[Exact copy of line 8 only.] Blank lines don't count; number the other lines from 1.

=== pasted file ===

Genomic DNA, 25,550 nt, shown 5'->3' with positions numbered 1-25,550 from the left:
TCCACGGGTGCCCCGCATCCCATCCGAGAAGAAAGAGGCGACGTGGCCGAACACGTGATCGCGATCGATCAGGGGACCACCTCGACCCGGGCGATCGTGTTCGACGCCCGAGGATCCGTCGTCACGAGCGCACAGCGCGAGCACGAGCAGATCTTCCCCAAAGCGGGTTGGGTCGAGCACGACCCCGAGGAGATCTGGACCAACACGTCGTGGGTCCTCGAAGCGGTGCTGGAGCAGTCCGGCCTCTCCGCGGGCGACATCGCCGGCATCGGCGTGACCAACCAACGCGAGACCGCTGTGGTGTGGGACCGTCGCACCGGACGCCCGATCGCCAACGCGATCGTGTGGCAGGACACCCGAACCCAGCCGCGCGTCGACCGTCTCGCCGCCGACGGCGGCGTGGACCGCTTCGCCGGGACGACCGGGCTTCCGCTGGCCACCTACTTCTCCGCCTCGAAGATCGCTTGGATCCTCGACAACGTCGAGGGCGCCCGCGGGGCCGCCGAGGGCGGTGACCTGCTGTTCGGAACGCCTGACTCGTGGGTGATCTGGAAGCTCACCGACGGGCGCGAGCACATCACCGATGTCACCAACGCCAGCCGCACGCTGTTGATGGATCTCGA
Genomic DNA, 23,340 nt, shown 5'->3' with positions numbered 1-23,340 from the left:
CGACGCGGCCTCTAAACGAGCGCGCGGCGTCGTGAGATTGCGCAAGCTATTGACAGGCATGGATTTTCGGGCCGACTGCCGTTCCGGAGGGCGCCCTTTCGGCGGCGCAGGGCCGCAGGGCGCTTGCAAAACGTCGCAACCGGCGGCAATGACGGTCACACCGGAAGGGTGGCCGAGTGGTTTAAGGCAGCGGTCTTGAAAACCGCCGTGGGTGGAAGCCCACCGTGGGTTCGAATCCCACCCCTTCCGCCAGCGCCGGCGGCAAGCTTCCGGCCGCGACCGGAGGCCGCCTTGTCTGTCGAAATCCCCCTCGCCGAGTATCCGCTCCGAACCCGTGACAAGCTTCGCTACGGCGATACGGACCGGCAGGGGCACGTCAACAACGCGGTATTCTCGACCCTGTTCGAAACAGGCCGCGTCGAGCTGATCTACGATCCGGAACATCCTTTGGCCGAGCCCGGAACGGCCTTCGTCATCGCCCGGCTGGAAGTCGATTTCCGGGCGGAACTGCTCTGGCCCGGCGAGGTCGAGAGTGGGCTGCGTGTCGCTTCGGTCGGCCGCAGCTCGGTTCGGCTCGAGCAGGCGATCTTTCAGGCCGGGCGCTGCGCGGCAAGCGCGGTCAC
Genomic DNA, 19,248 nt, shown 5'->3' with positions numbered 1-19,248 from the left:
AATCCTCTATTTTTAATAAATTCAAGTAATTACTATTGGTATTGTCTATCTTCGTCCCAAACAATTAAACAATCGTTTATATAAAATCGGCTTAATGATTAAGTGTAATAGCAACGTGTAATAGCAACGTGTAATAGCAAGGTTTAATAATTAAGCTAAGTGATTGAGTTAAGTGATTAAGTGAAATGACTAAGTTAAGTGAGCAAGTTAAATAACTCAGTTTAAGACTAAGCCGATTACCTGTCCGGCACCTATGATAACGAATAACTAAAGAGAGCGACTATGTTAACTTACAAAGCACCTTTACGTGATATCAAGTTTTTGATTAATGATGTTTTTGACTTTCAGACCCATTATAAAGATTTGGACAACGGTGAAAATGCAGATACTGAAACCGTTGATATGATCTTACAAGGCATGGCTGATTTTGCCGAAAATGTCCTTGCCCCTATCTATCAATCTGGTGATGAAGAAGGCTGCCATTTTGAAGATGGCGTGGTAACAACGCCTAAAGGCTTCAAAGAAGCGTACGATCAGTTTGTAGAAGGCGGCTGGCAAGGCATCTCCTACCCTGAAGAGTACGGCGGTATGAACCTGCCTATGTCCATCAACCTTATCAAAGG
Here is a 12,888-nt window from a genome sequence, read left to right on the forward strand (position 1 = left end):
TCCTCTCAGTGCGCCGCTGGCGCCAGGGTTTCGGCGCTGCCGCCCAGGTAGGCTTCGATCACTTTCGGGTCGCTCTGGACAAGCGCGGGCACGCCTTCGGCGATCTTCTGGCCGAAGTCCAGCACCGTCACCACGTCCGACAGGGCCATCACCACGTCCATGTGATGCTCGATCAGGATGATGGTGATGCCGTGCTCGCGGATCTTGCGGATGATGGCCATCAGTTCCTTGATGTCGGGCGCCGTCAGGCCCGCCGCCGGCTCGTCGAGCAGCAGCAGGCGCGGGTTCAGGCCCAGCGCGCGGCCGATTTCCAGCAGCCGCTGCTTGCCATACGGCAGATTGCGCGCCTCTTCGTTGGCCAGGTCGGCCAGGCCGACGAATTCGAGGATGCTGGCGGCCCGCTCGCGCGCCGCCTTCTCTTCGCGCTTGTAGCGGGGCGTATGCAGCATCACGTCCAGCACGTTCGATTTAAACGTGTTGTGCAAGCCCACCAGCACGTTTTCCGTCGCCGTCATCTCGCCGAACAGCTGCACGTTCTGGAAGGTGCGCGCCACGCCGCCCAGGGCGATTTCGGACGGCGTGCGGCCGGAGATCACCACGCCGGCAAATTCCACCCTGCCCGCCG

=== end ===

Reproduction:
TCCTCTCAGTGCGCCGCTGGCGCCAGGGTTTCGGCGCTGCCGCCCAGGTAGGCTTCGATCACTTTCGGGTCGCTCTGGACAAGCGCGGGCACGCCTTCGGCGATCTTCTGGCCGAAGTCCAGCACCGTCACCACGTCCGACAGGGCCATCACCACGTCCATGTGATGCTCGATCAGGATGATGGTGATGCCGTGCTCGCGGATCTTGCGGATGATGGCCATCAGTTCCTTGATGTCGGGCGCCGTCAGGCCCGCCGCCGGCTCGTCGAGCAGCAGCAGGCGCGGGTTCAGGCCCAGCGCGCGGCCGATTTCCAGCAGCCGCTGCTTGCCATACGGCAGATTGCGCGCCTCTTCGTTGGCCAGGTCGGCCAGGCCGACGAATTCGAGGATGCTGGCGGCCCGCTCGCGCGCCGCCTTCTCTTCGCGCTTGTAGCGGGGCGTATGCAGCATCACGTCCAGCACGTTCGATTTAAACGTGTTGTGCAAGCCCACCAGCACGTTTTCCGTCGCCGTCATCTCGCCGAACAGCTGCACGTTCTGGAAGGTGCGCGCCACGCCGCCCAGGGCGATTTCGGACGGCGTGCGGCCGGAGATCACCACGCCGGCAAATTCCACCCTGCCCGCCG